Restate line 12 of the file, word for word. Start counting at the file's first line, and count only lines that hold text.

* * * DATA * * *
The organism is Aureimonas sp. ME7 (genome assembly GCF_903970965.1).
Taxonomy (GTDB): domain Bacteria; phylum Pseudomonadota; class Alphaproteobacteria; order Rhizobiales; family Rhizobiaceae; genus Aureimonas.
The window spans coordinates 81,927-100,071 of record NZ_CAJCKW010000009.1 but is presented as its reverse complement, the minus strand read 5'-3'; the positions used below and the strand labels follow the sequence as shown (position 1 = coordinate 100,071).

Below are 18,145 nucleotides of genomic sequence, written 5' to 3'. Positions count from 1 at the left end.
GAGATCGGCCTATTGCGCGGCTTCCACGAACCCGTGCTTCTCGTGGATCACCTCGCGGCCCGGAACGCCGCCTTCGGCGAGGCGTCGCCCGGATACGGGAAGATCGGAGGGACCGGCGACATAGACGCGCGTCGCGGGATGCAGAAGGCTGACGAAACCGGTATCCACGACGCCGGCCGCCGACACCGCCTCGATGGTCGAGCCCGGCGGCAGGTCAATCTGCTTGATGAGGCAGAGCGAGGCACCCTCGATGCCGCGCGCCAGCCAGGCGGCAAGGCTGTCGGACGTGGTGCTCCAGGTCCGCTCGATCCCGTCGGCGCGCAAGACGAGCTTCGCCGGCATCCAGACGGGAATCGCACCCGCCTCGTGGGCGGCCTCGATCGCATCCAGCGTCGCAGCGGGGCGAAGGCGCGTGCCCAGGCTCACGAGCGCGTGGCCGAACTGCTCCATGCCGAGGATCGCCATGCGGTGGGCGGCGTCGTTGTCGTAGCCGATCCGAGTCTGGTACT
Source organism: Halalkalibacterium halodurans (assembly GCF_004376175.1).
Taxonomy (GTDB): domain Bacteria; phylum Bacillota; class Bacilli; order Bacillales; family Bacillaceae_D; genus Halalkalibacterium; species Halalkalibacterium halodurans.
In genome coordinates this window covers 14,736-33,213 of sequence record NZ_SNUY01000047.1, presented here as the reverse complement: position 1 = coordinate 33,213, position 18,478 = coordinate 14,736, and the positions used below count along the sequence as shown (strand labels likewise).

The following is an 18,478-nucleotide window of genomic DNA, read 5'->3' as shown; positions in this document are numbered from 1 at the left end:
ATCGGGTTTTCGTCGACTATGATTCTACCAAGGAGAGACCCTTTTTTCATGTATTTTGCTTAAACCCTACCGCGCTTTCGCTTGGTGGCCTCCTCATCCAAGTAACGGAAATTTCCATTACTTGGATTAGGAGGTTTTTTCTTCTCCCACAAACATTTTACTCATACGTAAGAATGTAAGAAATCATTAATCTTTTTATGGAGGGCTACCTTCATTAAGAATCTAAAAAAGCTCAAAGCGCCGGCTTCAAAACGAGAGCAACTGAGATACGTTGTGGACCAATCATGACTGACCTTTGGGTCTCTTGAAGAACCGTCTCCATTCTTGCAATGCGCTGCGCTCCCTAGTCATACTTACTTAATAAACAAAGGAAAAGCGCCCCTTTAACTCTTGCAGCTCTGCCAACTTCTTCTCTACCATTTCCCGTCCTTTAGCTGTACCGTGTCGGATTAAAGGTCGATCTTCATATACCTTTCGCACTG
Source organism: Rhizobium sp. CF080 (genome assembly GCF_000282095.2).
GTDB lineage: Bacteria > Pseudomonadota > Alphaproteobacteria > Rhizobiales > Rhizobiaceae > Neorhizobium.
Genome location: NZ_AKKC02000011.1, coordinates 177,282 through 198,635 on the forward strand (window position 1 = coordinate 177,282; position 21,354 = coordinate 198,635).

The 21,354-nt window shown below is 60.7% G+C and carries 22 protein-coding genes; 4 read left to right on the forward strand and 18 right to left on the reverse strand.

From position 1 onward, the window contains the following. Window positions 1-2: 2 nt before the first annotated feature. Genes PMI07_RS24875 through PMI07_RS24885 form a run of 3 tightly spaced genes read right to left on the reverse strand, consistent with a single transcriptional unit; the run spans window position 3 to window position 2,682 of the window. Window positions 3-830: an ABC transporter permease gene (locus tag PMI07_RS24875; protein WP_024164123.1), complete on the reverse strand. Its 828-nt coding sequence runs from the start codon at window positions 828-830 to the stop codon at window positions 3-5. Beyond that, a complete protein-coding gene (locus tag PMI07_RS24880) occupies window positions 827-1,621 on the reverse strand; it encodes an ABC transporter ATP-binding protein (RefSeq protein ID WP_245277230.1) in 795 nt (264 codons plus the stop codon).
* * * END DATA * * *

GTDB lineage: Bacteria > Pseudomonadota > Alphaproteobacteria > Rhizobiales > Rhizobiaceae > Neorhizobium.